Fresh Innovation

In addition to those being repurposed we also saw a rise in droids designed for environmental decontamination. A pretty new category of robot undoubtedly brought about by the threat of Covid19 that still looms over us all. 

This year, the robots that use ultraviolet light (UV-C) to disinfect high-touch, high-traffic areas were unveiled by both LG and Ubtech, two companies that always bring new robots to CES. These robots could be successfully used in hotel rooms, classrooms, restaurants, and other such high-touch areas.

Holding a scanner at a specific distance is a task that requires accuracy. Walker also sits on Innovate UK’s Robotics and Autonomous Systems Advisory Board. They say that keeping things clean and safe is ideal work for a robot. It would be almost impossible for a human to do and ensure an entire room had been cleaned perfectly, he said. “Whereas having a robot do it, it’s absolutely consistent every time, totally faultless.”

LG’s CLOi robot has sensors that mean that it can navigate its environment changing its course around objects such as chairs and tables irradiating all touchable surfaces. It is also remarkably fast, completing its cleanse in around 15 to 30 minutes maximum. Of course, this is dependant on the room size itself.

LG's CLOi robot
LG’s CLOi robot designed to be able to irradiate an entire room’s touchable surfaces. Image credit: cnet.com

The robot is aimed to bring “peace of mind,” so that people won’t be exposed to harmful bacteria and germs, said Michael Kosla, vice president of LG Business Solutions USA. “A higher level of disinfection is going to become the new customer expectation in the new contactless economy where we now all live, work, learn and play,” he also added.

Ben Wood, a senior analyst at CCS Insight was not surprised at all by this year’s much larger presence of disinfecting robots at CES2021.New roles for robots outside of factory manufacturing lines have been long overdue. With the pandemic, it was forecast last October, that the need to combat the spread of infection would likely fast-track the widening of robot applications. And, here we are. 

In a recent statement, he said “We predicted that robots would be deployed to undertake tasks such as health monitoring and cleaning in hospitals, housekeeping in hotels and foodservice and payment in restaurants. This has certainly come to fruition and LG’s UV-C robot, which was showcased at CES, is a good example of this.”

Newfound Robots Appeal

Many of us have been quick to dismiss social robots in the past, filing them away as more of a gimmick. However, this year’s CES 2021 presentation does leave one with the feeling that they might just have a place in our ever increasingly isolated world. 

Loneliness is an issue that was once reserved for the disabled, the elderly, or those with dementia but the pandemic has left us all feeling a little more disconnected than usual. As Katie suggested in her article; robots that respond to you might just be the answer. Moflin, a fluffy guinea pig made by Vanguard Industries in Japan, may have more appeal than it ever previously would on the market. It responds to touch and to the sound of your voice. It could provide the company that you have been missing out on whilst you work from home.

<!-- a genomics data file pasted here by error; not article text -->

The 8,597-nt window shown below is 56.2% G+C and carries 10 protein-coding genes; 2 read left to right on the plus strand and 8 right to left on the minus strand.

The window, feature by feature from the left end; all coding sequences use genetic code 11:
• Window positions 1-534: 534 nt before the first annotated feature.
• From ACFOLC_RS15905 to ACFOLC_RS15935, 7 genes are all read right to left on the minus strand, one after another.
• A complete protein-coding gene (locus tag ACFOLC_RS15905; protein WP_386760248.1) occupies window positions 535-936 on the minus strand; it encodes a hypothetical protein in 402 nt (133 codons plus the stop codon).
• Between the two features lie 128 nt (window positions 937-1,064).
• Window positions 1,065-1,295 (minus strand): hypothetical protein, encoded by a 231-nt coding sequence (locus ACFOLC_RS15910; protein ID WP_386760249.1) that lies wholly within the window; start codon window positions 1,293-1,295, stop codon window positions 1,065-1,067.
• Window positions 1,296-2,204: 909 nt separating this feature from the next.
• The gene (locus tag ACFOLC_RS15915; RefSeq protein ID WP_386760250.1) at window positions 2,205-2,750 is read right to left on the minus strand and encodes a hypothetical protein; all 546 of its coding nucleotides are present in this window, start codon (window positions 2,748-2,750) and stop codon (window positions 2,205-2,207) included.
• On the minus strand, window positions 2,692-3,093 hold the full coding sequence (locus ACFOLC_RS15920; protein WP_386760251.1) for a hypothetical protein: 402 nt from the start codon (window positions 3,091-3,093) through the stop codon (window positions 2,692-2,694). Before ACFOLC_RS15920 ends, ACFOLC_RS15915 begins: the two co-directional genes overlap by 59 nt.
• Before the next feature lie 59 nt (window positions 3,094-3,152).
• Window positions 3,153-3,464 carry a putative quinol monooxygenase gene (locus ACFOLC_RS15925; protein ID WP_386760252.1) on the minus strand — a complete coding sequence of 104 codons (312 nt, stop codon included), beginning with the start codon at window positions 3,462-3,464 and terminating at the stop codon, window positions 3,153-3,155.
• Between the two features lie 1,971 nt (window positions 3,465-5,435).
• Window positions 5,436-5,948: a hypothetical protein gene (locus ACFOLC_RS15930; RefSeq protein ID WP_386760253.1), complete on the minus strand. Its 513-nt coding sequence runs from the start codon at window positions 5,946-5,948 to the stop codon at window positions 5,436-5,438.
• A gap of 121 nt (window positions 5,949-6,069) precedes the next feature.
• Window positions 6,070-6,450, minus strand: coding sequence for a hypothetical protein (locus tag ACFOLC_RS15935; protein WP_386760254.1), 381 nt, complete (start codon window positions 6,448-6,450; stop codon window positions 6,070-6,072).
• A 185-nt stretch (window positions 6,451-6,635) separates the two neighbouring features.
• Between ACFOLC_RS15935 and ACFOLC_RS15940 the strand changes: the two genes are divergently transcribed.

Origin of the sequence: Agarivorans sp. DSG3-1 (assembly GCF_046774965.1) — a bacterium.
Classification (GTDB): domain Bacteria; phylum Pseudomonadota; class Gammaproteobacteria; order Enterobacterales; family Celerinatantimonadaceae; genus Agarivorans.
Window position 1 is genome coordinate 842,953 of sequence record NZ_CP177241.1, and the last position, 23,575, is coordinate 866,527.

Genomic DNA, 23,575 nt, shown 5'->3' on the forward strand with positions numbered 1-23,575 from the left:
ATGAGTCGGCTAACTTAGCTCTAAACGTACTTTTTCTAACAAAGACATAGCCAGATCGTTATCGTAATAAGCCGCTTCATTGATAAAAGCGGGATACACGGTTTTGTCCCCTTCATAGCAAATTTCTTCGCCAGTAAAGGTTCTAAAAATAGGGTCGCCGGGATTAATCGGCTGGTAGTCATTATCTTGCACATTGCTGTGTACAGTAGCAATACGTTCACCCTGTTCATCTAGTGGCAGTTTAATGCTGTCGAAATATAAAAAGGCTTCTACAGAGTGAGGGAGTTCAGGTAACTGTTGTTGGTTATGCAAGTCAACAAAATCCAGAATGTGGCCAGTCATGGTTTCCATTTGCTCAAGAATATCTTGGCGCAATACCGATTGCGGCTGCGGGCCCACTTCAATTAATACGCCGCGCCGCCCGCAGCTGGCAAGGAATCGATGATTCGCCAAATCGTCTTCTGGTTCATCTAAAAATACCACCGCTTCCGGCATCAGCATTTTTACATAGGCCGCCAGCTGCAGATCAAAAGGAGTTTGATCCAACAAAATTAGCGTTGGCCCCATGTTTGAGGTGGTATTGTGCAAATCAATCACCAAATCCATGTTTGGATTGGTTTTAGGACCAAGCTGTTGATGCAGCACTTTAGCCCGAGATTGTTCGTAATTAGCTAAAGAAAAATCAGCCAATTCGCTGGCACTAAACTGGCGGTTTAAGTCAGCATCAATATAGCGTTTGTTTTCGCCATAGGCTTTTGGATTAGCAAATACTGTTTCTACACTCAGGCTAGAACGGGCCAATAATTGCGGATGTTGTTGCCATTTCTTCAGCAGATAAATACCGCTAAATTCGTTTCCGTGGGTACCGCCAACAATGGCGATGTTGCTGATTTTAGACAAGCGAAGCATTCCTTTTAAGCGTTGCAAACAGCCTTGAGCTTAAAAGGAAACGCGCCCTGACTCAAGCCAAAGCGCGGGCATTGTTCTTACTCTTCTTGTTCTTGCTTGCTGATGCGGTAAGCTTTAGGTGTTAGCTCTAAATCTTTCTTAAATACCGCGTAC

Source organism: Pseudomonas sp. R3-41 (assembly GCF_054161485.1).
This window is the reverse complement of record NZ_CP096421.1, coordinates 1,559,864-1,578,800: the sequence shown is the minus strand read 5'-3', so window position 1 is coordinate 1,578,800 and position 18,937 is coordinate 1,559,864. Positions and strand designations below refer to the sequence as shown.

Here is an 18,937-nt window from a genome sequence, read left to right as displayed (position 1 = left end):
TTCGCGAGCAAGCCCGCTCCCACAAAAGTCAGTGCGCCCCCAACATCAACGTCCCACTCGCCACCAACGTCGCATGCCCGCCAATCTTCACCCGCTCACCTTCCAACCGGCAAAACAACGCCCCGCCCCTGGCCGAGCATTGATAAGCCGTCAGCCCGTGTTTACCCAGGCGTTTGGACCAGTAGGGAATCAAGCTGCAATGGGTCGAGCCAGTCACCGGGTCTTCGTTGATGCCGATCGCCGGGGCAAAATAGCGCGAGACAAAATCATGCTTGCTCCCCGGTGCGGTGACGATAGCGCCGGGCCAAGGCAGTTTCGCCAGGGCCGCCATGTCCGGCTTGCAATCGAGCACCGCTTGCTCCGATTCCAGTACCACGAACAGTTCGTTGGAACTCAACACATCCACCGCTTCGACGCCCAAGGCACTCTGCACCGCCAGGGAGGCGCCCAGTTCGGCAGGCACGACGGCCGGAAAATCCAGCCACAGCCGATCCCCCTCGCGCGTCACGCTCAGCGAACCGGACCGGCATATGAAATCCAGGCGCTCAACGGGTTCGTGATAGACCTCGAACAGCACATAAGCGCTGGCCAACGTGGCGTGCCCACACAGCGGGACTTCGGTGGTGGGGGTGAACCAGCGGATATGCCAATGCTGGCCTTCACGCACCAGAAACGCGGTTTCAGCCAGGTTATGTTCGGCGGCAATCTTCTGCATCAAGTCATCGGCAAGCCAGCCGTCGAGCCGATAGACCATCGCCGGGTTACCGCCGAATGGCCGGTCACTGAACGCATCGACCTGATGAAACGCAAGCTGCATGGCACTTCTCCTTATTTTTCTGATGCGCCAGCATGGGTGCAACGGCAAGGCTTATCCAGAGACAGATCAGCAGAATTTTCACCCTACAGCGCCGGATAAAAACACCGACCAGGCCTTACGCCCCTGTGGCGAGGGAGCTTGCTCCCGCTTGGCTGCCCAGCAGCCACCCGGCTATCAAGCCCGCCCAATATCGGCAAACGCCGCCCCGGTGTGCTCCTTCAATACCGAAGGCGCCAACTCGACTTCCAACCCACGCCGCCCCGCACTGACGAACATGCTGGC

Being stuck indoors for longer has no doubt led to more housework all around as well. So Samsung’s Bot Handy could prove very useful too. It has a range of uses, be it lending you a helping hand with loading and unloading your dishwasher or pouring you a glass of wine after a stressful at-home shift. Little things like this are probably a lot higher on some people’s lists these days without bars in operation and the dishes racking up as fewer of us venture out to eat. 

There is such an impressive range of solutions cropping up on the market for our newly shifted at home needs. The Bot Care for example is a mobile personal assistant that encourages breaks in work if you set reminders and it can dictate your schedule whilst you work without the need for screen or tab switching and even provide a bit of welcome chit chat to break the silence. Convenient devices such as this are becoming ever popular as we all need to manage our time more efficiently.

Anyone who has had to work from home with their children present will see the benefit in Moxie, a desktop robot, designed by educators and child-development specialists to help keep youngsters entertained while you are preoccupied. The benefits of which speak for themself.

If this year’s CES 2021 has taught us anything it might be that the times are indeed changing and robots could ease the transitions we are dealing with. Once they were a pricy expense and deemed for those with more of a lux lifestyle than most. But now perspectives and attitudes are shifting. We have to adapt and they can clearly make life a little easier for everyone concerned. So ultimately, no matter your stance, pandemic or not, we will no doubt be seeing more robots in our day to day lives from here on out.